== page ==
Andrew Hudson, Research Staff, Carnegie Mellon University
Adam Feinberg PhD, Associate Professor, Carnegie Mellon University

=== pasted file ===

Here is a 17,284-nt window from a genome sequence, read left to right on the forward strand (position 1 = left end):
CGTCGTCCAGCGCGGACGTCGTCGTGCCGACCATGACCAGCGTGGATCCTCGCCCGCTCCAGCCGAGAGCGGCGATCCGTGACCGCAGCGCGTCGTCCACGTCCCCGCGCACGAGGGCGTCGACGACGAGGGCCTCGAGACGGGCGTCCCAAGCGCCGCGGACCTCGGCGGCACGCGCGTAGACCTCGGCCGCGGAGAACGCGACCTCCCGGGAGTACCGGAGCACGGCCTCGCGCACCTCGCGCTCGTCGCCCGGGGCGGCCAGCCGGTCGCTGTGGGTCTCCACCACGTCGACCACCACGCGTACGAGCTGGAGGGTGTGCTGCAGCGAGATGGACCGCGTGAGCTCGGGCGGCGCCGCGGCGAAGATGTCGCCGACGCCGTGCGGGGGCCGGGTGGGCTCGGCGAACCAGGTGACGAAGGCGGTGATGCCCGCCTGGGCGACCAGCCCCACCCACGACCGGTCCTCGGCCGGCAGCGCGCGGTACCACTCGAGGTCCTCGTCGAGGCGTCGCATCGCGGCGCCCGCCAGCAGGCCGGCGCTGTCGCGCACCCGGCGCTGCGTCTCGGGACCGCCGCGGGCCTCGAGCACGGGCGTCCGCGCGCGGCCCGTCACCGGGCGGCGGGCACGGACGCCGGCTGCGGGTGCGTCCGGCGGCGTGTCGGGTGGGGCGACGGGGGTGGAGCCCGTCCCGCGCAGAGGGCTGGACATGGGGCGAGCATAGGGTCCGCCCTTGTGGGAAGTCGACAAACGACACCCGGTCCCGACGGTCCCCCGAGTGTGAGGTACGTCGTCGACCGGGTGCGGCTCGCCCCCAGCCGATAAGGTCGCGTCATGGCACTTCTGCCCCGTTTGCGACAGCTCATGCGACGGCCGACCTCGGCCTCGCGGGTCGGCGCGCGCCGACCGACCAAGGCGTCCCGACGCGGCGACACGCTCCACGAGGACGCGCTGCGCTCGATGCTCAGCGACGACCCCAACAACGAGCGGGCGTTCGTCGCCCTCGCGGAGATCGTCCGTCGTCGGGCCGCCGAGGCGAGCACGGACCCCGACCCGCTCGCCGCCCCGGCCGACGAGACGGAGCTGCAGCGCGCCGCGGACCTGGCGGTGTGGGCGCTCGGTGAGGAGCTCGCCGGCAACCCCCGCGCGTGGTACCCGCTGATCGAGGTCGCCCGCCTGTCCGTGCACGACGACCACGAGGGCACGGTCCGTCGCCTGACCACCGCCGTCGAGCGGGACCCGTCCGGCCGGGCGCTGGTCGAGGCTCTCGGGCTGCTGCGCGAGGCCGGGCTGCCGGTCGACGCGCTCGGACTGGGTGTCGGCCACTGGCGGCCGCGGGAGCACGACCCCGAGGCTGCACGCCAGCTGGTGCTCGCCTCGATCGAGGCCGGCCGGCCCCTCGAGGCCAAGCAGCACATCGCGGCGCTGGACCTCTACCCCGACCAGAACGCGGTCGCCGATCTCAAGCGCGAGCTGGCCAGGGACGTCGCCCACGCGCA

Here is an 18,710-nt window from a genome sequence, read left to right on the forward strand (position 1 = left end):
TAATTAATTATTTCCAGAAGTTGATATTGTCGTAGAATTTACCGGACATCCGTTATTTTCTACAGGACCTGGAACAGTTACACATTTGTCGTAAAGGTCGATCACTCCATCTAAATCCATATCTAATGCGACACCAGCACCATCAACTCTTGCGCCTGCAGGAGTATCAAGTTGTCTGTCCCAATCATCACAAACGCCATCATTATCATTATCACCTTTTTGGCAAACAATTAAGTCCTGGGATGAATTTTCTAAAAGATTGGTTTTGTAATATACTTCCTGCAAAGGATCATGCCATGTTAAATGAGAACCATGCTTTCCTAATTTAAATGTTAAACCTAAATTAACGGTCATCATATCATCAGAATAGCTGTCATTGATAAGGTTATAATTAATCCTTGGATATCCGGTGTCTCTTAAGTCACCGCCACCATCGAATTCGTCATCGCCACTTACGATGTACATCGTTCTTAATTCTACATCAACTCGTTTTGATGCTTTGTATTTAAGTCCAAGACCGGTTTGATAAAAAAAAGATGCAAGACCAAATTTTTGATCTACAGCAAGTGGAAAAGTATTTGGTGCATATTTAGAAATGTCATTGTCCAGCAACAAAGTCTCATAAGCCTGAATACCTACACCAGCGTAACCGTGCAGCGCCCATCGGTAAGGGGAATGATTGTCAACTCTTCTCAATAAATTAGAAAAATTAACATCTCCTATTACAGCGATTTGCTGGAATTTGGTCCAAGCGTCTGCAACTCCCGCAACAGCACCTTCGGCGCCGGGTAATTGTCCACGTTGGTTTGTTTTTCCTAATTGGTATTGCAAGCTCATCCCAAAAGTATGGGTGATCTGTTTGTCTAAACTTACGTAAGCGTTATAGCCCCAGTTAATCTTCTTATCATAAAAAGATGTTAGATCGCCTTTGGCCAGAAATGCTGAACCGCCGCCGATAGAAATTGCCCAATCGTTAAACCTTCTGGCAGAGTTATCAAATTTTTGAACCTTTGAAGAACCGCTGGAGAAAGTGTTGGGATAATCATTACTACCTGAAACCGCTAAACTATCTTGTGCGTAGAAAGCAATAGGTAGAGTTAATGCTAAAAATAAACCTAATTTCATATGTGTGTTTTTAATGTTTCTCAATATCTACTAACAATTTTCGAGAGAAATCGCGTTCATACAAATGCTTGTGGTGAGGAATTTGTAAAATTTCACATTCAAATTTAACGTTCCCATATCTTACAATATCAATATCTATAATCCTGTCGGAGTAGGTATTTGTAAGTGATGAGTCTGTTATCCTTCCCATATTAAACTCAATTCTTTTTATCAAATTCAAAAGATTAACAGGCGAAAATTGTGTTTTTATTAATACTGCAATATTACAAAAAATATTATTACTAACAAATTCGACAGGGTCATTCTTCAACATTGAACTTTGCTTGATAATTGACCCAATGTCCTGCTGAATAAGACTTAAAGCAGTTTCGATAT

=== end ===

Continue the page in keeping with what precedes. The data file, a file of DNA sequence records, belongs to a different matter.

3D printing of soft materials with an elastic modulus < 1 MPa, such as hydrogels and collagen, is challenging because they can easily deform during the printing process. To address this, we previously developed a technique known as Freeform Reversible Embedding of Suspended Hydrogels (FRESH), which uses a syringe-based extruder to embed and then gel fluid inks within a sacrificial support bath of gelatin microparticles. The print resolution is largely dictated by the size of the gelatin microparticles into which the ink is embedded. To minimize these defects, we have developed a new coacervation process that decreases the gelatin support particle size from ~60 μm using the originally mechanical blending approach down to ~10 μm. This has enabled biopolymers such as collagen to be 3D printed with an accuracy of 30 μm using syringe needles with internal diameters < 100 μm in comparison to an original accuracy of 120 μm, representing a fourfold increase in print resolution. Increasing the 3D printing resolution of collagen and other biological hydrogels is important for using FRESH as a biofabrication approach to engineer tissues for in vitro disease modeling and future in vivo applications in regenerative medicine.